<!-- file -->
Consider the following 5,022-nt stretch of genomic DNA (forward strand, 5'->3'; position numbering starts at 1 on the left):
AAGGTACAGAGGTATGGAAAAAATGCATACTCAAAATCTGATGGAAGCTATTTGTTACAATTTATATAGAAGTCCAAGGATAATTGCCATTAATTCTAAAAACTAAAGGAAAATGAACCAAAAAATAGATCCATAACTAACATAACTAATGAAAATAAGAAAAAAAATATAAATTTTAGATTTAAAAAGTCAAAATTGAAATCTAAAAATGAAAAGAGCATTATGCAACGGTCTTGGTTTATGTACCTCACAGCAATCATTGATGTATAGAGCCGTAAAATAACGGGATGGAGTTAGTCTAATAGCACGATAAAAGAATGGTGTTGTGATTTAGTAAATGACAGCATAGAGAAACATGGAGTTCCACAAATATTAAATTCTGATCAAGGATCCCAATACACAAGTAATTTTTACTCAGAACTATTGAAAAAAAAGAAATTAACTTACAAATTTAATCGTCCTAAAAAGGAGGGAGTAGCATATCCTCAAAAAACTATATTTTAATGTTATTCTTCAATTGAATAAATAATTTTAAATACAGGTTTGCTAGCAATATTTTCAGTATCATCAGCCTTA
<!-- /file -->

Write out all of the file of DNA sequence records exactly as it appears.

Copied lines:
Consider the following 5,022-nt stretch of genomic DNA (forward strand, 5'->3'; position numbering starts at 1 on the left):
AAGGTACAGAGGTATGGAAAAAATGCATACTCAAAATCTGATGGAAGCTATTTGTTACAATTTATATAGAAGTCCAAGGATAATTGCCATTAATTCTAAAAACTAAAGGAAAATGAACCAAAAAATAGATCCATAACTAACATAACTAATGAAAATAAGAAAAAAAATATAAATTTTAGATTTAAAAAGTCAAAATTGAAATCTAAAAATGAAAAGAGCATTATGCAACGGTCTTGGTTTATGTACCTCACAGCAATCATTGATGTATAGAGCCGTAAAATAACGGGATGGAGTTAGTCTAATAGCACGATAAAAGAATGGTGTTGTGATTTAGTAAATGACAGCATAGAGAAACATGGAGTTCCACAAATATTAAATTCTGATCAAGGATCCCAATACACAAGTAATTTTTACTCAGAACTATTGAAAAAAAAGAAATTAACTTACAAATTTAATCGTCCTAAAAAGGAGGGAGTAGCATATCCTCAAAAAACTATATTTTAATGTTATTCTTCAATTGAATAAATAATTTTAAATACAGGTTTGCTAGCAATATTTTCAGTATCATCAGCCTTA